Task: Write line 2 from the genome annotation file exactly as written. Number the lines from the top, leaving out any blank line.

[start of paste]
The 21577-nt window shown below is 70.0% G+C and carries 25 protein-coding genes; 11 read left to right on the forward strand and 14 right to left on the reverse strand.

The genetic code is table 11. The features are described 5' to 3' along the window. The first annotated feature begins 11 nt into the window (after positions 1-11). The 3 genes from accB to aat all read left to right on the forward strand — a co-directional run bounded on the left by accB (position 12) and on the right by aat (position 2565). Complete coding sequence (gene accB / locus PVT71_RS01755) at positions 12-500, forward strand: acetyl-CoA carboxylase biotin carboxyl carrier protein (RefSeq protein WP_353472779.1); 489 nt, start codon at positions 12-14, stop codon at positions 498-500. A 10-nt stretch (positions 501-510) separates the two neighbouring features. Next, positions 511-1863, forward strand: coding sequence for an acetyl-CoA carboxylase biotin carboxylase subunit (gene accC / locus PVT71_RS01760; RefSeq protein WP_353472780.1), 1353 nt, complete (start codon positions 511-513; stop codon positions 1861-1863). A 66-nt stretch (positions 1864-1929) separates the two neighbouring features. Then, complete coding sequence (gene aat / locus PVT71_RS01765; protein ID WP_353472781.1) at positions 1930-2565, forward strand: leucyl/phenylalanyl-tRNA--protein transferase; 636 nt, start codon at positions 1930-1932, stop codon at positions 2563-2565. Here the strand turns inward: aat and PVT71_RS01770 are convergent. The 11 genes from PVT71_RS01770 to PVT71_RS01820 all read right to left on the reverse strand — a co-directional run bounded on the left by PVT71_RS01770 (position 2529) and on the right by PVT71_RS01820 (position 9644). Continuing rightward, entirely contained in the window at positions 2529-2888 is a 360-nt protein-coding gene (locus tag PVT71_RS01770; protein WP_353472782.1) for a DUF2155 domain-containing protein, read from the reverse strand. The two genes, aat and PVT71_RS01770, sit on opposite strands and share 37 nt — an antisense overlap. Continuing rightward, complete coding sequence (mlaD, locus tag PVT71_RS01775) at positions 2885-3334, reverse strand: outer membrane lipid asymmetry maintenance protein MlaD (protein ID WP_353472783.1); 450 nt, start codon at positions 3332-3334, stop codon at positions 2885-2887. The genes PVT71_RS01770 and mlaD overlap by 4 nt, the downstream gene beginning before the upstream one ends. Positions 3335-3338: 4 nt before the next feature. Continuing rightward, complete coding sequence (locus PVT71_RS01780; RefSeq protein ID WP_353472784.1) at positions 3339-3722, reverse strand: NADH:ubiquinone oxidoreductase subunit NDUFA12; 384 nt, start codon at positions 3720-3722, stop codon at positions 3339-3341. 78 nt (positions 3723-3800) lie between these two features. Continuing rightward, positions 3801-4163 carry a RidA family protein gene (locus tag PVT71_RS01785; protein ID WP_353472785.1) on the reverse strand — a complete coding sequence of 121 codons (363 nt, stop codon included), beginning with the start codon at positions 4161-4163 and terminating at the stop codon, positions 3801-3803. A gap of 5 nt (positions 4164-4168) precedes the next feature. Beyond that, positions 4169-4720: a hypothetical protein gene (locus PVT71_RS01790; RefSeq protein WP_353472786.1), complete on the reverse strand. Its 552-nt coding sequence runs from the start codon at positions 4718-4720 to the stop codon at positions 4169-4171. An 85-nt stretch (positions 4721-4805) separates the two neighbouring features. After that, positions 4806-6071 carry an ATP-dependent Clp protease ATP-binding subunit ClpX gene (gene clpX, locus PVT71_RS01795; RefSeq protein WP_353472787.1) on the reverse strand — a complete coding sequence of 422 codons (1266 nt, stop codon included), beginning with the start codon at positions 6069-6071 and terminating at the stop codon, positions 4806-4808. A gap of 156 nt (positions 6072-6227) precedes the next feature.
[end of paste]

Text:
The genetic code is table 11. The features are described 5' to 3' along the window. The first annotated feature begins 11 nt into the window (after positions 1-11). The 3 genes from accB to aat all read left to right on the forward strand — a co-directional run bounded on the left by accB (position 12) and on the right by aat (position 2565). Complete coding sequence (gene accB / locus PVT71_RS01755) at positions 12-500, forward strand: acetyl-CoA carboxylase biotin carboxyl carrier protein (RefSeq protein WP_353472779.1); 489 nt, start codon at positions 12-14, stop codon at positions 498-500. A 10-nt stretch (positions 501-510) separates the two neighbouring features. Next, positions 511-1863, forward strand: coding sequence for an acetyl-CoA carboxylase biotin carboxylase subunit (gene accC / locus PVT71_RS01760; RefSeq protein WP_353472780.1), 1353 nt, complete (start codon positions 511-513; stop codon positions 1861-1863). A 66-nt stretch (positions 1864-1929) separates the two neighbouring features. Then, complete coding sequence (gene aat / locus PVT71_RS01765; protein ID WP_353472781.1) at positions 1930-2565, forward strand: leucyl/phenylalanyl-tRNA--protein transferase; 636 nt, start codon at positions 1930-1932, stop codon at positions 2563-2565. Here the strand turns inward: aat and PVT71_RS01770 are convergent. The 11 genes from PVT71_RS01770 to PVT71_RS01820 all read right to left on the reverse strand — a co-directional run bounded on the left by PVT71_RS01770 (position 2529) and on the right by PVT71_RS01820 (position 9644). Continuing rightward, entirely contained in the window at positions 2529-2888 is a 360-nt protein-coding gene (locus tag PVT71_RS01770; protein WP_353472782.1) for a DUF2155 domain-containing protein, read from the reverse strand. The two genes, aat and PVT71_RS01770, sit on opposite strands and share 37 nt — an antisense overlap. Continuing rightward, complete coding sequence (mlaD, locus tag PVT71_RS01775) at positions 2885-3334, reverse strand: outer membrane lipid asymmetry maintenance protein MlaD (protein ID WP_353472783.1); 450 nt, start codon at positions 3332-3334, stop codon at positions 2885-2887. The genes PVT71_RS01770 and mlaD overlap by 4 nt, the downstream gene beginning before the upstream one ends. Positions 3335-3338: 4 nt before the next feature. Continuing rightward, complete coding sequence (locus PVT71_RS01780; RefSeq protein ID WP_353472784.1) at positions 3339-3722, reverse strand: NADH:ubiquinone oxidoreductase subunit NDUFA12; 384 nt, start codon at positions 3720-3722, stop codon at positions 3339-3341. 78 nt (positions 3723-3800) lie between these two features. Continuing rightward, positions 3801-4163 carry a RidA family protein gene (locus tag PVT71_RS01785; protein ID WP_353472785.1) on the reverse strand — a complete coding sequence of 121 codons (363 nt, stop codon included), beginning with the start codon at positions 4161-4163 and terminating at the stop codon, positions 3801-3803. A gap of 5 nt (positions 4164-4168) precedes the next feature. Beyond that, positions 4169-4720: a hypothetical protein gene (locus PVT71_RS01790; RefSeq protein WP_353472786.1), complete on the reverse strand. Its 552-nt coding sequence runs from the start codon at positions 4718-4720 to the stop codon at positions 4169-4171. An 85-nt stretch (positions 4721-4805) separates the two neighbouring features. After that, positions 4806-6071 carry an ATP-dependent Clp protease ATP-binding subunit ClpX gene (gene clpX, locus PVT71_RS01795; RefSeq protein WP_353472787.1) on the reverse strand — a complete coding sequence of 422 codons (1266 nt, stop codon included), beginning with the start codon at positions 6069-6071 and terminating at the stop codon, positions 4806-4808. A gap of 156 nt (positions 6072-6227) precedes the next feature.